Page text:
Single-Use Plastic: The Ultimate Guide to Plastic

The Plastic Problem

When we started manufacturing plastic, we started small. In 1950, the entire world produced 2 million tonnes of plastic. Seems like a lot, right? Well, compared to recent years, this figure is tiny. In 2015, the world produced 381 million tonnes of plastic. Unfortunately, the vast majority of this was also single-use plastic, a product that we once thought was amazing, but that we are now living with the consequences of.

What is Single-Use Plastic?

Single use plastic is plastic that is discarded after it has been used once. The items aren’t always designed to be thrown away, but in many cases are and so still classed as single-use. Think plastic bags, water bottles, cutlery, straws, food packaging… the list goes on and on. These items are the ones that are most commonly found along beaches and in our oceans. They make up a huge percentage of landfill waste every year, and it’s a problem that isn’t going away anytime soon.

The Issues with Single-Use Plastic

The main problem with plastic in general is that is doesn’t degrade. This means that every single piece of plastic that has ever been created still exists on our planet today. Yes, some have broken down into smaller particles, and some has been incinerated — contributing to releasing all of those harmful chemicals going back into the atmosphere — but ultimately, the biggest problem with plastic is that we can’t get rid of it. As single-use plastic is disposable by nature, it is by far the biggest plastic problem that we have. This is why so many people are now trying to have a lifestyle which is as close to zero waste as possible.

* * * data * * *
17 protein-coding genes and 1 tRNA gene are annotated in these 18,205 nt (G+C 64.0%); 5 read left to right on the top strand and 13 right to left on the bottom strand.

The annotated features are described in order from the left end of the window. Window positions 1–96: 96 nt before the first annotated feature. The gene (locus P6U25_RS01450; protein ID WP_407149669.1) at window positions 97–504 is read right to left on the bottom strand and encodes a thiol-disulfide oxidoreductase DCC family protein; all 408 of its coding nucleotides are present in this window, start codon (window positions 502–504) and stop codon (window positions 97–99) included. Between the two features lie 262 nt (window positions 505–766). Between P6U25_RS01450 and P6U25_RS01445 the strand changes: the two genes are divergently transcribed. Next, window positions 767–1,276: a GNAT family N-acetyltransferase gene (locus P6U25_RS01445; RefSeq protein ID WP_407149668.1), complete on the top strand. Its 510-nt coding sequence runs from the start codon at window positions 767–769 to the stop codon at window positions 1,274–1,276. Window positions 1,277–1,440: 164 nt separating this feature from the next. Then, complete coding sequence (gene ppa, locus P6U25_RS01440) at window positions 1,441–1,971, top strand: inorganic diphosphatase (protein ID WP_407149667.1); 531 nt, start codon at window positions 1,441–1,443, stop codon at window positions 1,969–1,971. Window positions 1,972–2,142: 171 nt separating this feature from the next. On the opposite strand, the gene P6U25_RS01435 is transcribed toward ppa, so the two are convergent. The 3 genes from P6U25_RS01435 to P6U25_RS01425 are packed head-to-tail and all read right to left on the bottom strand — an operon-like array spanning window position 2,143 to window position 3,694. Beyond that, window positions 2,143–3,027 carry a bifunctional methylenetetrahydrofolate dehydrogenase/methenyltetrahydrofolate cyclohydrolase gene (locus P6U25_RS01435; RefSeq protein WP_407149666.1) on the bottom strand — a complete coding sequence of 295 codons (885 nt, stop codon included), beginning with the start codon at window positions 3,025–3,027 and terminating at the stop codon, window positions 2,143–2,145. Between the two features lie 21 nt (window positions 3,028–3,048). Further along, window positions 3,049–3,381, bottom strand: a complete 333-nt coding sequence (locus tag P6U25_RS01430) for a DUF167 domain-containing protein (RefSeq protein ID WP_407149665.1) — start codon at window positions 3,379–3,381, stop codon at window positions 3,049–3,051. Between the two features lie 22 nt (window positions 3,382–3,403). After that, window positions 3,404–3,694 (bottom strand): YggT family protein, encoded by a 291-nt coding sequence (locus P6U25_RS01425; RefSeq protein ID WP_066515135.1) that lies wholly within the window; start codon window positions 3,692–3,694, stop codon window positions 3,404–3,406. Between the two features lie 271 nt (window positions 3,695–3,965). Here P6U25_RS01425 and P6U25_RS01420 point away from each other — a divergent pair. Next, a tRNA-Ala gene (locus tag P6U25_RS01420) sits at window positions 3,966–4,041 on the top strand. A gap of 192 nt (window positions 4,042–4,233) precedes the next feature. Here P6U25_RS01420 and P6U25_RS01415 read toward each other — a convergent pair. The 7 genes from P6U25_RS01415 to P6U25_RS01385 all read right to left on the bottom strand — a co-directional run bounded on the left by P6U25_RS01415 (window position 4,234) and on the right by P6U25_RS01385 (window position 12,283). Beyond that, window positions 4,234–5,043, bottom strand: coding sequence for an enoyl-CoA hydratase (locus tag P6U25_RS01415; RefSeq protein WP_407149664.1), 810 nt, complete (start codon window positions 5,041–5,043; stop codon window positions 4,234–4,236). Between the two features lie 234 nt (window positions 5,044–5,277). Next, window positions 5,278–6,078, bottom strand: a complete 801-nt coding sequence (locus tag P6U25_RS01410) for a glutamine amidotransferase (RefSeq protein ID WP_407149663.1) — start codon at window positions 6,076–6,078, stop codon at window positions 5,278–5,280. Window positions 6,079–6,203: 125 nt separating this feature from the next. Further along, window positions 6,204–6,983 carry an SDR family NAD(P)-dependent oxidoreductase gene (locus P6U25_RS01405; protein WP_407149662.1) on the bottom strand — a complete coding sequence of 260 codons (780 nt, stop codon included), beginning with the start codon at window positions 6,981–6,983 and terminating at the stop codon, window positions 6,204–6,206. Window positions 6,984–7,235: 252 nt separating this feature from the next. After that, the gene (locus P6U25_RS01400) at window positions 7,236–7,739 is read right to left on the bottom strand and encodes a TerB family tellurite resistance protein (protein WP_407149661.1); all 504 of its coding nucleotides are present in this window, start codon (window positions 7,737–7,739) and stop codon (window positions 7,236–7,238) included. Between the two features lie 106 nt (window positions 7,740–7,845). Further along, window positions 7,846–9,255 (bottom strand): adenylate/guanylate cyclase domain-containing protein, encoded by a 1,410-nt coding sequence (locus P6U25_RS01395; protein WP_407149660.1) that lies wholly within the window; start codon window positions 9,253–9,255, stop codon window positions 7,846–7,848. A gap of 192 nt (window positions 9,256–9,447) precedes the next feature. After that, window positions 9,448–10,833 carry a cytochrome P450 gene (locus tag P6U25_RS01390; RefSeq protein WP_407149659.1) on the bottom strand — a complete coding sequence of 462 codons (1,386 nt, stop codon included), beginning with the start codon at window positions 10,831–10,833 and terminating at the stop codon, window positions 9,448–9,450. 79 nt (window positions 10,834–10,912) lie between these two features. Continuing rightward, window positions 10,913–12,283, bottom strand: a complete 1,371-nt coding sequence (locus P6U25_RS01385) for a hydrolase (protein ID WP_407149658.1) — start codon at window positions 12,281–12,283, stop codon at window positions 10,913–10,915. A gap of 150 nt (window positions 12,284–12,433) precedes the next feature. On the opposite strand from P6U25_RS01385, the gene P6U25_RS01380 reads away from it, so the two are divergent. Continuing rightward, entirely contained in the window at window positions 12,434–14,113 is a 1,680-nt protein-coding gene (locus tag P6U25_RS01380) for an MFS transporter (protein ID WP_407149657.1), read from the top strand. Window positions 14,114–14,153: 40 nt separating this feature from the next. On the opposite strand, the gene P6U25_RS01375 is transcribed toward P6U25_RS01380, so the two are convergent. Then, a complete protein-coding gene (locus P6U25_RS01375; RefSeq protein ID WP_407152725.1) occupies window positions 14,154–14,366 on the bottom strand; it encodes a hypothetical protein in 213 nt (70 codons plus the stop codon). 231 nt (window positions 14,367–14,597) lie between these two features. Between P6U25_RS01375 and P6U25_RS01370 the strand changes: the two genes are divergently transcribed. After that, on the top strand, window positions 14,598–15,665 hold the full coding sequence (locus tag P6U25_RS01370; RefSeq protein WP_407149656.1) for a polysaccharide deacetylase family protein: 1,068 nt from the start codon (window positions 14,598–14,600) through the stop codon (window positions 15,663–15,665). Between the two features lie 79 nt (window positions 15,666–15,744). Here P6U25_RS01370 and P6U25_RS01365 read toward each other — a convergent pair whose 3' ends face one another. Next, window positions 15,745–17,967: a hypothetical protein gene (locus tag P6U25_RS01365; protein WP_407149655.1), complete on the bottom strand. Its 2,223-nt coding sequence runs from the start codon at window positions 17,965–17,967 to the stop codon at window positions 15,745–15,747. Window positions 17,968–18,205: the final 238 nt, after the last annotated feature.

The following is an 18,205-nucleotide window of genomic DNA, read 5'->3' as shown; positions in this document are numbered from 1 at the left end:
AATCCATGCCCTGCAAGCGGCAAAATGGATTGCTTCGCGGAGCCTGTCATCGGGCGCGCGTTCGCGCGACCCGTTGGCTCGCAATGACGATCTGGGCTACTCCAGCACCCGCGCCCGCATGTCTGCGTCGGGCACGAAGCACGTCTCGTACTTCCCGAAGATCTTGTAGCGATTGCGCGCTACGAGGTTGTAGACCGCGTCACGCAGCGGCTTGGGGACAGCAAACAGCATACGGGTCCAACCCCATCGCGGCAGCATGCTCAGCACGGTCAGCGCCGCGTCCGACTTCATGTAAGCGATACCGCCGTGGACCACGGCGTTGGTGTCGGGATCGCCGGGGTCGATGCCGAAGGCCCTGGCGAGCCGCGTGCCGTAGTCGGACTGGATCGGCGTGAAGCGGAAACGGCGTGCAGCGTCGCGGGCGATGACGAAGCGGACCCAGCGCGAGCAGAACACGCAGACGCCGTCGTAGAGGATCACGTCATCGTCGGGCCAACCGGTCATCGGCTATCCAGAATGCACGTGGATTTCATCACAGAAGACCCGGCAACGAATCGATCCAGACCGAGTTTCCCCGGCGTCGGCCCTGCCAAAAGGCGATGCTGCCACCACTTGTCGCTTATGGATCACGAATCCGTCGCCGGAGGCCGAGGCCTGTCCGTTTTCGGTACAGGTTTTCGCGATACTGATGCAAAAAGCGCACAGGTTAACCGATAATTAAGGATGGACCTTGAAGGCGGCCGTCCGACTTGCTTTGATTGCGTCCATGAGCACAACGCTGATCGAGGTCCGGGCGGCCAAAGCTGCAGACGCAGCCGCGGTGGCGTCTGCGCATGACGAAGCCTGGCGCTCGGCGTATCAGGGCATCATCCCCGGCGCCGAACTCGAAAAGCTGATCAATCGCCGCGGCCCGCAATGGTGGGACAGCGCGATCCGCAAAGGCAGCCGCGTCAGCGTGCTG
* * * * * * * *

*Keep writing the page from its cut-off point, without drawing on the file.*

Fossil Fuels

At the end of the day, plastics are made from a base of fossil fuel, and the world doesn’t have that many of these non-renewable resources left. The push for further mining and fracking in order to produce these fossil fuels is already damaging our planet, and our dependence on plastic is only making things worse. Mixed with other chemicals, the process of creating plastic is a messy one, and errors in manufacturing have seen water and air pollution on a mass scale. Even if we could get plastic to degrade, we can’t keep making it in the traditional way, which is why avenues to make replacements need to be explored.

Photodegradation and Microplastics

When all of this plastic does reach a landfill, the problems don’t stop. Sunlight does degrade plastic slightly, but this photodegradation only leads to harmful toxins being released into the air and soil, which in turn contributes to climate change and water pollution. In a previous blog,, we looked at the problem of plastic pollution in our oceans, particularly microplastics. These tiny pieces of plastic are everywhere in our oceans, being eaten by marine life and even us. This is the problem that comes from a material that doesn’t decompose. It only breaks down into smaller and smaller particles, entering the ecosystem and eventually our bodies.

Plastic and Our Wildlife

We’ve all seen harrowing images of what happens when animals and plastic meet. When eaten, animals can easily die from plastic wrapping around their insides, or from the chemicals released as the stomach tries to digest it. Each year, many animals and seabirds find themselves trapped in plastic and unable to escape or look after themselves properly. Our ocean wildlife fares no better, simply due to the sheer amount of plastic that they come across. With huge areas of the sea covered in waste due to the tides, such as the Great Pacific Garbage Patch, it’s no wonder that our animals are coming to harm. Plastic is mistaken for food on a constant basis, and when many of these creatures are already endangered, single-use plastic is only making matters worse. A recent report from the UN states that at least 267 marine species have been affected by plastic pollution, and this is only going to increase as the problem continues.